By early 1947, the British had realized that they could not stay on in India much longer and decided, as the eminent civil servant Penderel Moon put it, to “divide and quit.” No one, perhaps not even the new Viceroy, Lord Mountbatten, knew exactly what would happen and historians continue to argue over the causes of Partition. Its tragic and traumatic consequences for the Indian subcontinent remain obvious to this day.
My personal experience as a ten-year old child was neither tragic nor traumatic, but left me with vivid memories of those critical months that I can recount even to this day.
My mother and I had lived in the charming town of Dehra Dun (present day capital of Uttaranchal) since 1942 when my father went abroad with the Indian Medical Service. He was commanding a military hospital in Palestine in 1946-47 and had been home for the wedding of my sister to a cavalry officer in October 1946.My elder brother was studying at King Edward’s Medical College in Lahore (in present-day Pakistan) but had fallen ill with typhoid and was sent home in March 1947. His local guardian in Lahore, Justice Teja Singh, who was appointed to the Boundary Commission in July 1947, wrote and advised my mother NOT to send her son back to medical school in Lahore when he recovered because “it looks as if the Punjab will be divided and we do not know if Lahore will go to India or Pakistan. Keep him safe with you in Dehra Dun.” My other brother was a happy boarder at the Doon School.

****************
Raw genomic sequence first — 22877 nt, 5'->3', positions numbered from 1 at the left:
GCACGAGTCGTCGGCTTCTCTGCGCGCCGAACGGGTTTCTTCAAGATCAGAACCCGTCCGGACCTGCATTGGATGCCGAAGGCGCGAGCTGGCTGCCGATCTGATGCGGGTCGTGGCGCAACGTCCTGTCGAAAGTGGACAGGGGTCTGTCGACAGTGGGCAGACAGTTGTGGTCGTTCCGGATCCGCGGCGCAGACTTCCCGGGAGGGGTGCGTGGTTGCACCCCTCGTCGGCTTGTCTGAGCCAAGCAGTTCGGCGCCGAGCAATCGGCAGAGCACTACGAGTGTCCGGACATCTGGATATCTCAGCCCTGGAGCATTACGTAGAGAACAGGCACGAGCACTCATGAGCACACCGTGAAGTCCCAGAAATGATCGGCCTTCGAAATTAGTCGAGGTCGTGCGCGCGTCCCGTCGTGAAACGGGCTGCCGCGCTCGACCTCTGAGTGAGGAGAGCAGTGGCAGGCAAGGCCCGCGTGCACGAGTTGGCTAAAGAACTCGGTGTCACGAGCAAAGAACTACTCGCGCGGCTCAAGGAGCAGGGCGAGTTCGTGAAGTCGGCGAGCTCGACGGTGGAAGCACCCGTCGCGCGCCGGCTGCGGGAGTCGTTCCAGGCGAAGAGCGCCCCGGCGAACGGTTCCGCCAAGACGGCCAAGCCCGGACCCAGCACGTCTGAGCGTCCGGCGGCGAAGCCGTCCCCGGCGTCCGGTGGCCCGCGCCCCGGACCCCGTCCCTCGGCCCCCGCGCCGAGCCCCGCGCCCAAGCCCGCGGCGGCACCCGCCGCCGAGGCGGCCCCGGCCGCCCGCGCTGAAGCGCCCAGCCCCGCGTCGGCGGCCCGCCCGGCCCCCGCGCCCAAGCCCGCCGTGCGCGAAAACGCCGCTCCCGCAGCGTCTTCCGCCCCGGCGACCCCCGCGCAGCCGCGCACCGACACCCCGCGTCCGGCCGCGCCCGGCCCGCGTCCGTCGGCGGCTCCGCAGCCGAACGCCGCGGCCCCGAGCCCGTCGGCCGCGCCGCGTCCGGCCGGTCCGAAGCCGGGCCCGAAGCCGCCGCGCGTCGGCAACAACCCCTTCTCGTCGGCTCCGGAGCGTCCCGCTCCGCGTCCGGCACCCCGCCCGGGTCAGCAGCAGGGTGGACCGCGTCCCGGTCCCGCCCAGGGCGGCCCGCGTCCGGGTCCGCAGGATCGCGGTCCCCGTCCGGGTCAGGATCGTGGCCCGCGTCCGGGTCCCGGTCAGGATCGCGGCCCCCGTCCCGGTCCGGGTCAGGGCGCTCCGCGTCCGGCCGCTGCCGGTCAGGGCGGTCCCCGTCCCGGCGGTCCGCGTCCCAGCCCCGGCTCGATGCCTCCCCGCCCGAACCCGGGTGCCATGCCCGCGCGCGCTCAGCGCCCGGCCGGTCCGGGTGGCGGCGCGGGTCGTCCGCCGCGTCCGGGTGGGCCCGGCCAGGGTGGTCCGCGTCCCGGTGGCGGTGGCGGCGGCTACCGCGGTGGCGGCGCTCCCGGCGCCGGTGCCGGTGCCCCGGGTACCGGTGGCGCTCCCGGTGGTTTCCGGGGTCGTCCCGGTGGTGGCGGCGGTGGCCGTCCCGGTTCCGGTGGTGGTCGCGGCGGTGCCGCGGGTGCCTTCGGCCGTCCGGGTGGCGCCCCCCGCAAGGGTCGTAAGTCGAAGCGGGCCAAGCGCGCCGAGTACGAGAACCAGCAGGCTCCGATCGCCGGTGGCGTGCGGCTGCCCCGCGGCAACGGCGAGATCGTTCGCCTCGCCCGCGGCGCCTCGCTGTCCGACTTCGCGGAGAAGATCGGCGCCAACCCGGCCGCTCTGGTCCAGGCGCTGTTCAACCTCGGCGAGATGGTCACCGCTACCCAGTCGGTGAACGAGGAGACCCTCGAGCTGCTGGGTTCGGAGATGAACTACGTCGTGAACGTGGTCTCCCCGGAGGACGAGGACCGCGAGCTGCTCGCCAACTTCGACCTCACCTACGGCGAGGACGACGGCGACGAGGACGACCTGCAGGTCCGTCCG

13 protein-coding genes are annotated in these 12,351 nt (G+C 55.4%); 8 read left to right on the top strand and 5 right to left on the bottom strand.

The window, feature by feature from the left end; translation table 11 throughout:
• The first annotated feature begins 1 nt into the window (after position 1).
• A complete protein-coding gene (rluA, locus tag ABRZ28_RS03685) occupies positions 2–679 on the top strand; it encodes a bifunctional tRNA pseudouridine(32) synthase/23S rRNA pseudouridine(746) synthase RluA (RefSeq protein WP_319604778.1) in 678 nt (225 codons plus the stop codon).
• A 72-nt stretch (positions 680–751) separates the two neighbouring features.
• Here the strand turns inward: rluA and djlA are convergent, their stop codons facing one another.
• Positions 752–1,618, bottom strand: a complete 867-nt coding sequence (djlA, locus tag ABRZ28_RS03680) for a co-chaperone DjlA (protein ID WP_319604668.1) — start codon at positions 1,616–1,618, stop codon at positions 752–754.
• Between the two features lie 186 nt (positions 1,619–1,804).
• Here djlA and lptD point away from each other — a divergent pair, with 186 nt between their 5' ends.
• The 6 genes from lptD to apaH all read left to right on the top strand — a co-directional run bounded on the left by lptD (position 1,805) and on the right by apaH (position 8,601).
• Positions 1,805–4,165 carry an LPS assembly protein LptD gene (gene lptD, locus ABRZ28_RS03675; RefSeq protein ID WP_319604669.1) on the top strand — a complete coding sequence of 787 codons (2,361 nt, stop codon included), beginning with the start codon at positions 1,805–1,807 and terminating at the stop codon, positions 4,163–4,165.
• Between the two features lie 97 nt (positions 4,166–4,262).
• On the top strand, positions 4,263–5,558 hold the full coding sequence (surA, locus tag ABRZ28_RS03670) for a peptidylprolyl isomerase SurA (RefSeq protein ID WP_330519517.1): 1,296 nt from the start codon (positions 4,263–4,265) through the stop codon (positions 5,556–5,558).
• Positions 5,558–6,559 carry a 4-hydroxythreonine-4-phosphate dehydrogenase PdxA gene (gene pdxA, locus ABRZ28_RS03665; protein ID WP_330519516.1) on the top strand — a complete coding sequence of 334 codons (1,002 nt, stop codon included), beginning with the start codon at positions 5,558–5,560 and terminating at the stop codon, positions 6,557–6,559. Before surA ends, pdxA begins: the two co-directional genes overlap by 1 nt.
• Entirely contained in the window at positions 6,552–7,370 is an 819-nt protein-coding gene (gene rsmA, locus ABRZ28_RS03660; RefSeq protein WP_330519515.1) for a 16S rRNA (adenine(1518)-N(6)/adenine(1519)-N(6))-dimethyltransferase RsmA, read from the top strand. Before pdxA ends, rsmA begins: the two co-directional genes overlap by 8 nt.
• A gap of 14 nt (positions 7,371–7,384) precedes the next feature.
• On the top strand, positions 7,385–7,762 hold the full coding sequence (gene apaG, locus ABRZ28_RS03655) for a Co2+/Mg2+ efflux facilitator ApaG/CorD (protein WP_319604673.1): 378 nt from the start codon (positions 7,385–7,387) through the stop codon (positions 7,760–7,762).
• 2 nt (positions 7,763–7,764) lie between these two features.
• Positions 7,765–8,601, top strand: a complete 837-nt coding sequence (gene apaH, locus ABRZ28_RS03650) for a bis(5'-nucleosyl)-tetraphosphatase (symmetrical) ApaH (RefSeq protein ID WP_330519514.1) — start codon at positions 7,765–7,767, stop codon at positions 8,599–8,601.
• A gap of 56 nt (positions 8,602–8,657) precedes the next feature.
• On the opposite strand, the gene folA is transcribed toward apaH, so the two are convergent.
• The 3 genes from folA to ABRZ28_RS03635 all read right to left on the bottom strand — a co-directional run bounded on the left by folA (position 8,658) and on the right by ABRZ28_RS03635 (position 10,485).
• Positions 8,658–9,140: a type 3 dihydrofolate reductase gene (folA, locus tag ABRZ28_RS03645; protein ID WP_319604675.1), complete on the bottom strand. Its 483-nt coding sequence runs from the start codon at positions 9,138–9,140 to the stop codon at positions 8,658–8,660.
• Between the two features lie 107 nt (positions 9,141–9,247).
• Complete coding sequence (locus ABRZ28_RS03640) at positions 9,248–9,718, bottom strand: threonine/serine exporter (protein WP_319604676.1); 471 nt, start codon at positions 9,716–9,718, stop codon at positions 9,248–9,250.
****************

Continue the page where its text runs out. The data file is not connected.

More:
My new brother-in-law gave me a beautiful cocker spaniel puppy that greatly enriched my life as a carefree child. I was vaguely aware of talk about rumblings in the town and the servant boy bringing back shoes and other small items of loot; now I know that governance had practically ceased. At the time my main preoccupation, other than playing with and trying to train the dog, was music practice on the sitar in preparation for the Independence Day recital our little group was scheduled to make on August 15th.
What I remember most vividly about that month was the heavy monsoon rain. Frequent exchanges of visits between my mother and our many, close, Muslim friends were too normal for my notice, and her real anxiety about her natal family in Kahuta (in present day Pakistan) also passed over my head. Only later did we come to know how many had been killed, and how excruciating was the passage of others as refugees across the newly drawn border.
Suddenly, one day my mother told us that my father had been posted back to India, to take command of a military hospital in Ranchi, summer capital of Bihar province and capital of present-day Jharkhand state. He had sent one of his young officers to escort us on the long train journey and we had to leave in three days! What a frenzy of packing and laundry ensued! The rain did not cease for even an hour, and ceiling fans were kept running at full speed to dry the bed sheets.
We left for the railway station one dark and wet evening, accompanied by an armed guard, and settled into two first class compartments, one with four berths and one with two. Our party consisted of my mother, my elder sister and brother, myself, one young Sikh Captain, one strange gentleman introduced as a Mr. Saxena going overnight with us to Lucknow, a servant boy, my sister’s black Labrador dog named Rollo and my black and white cocker spaniel named Caesar.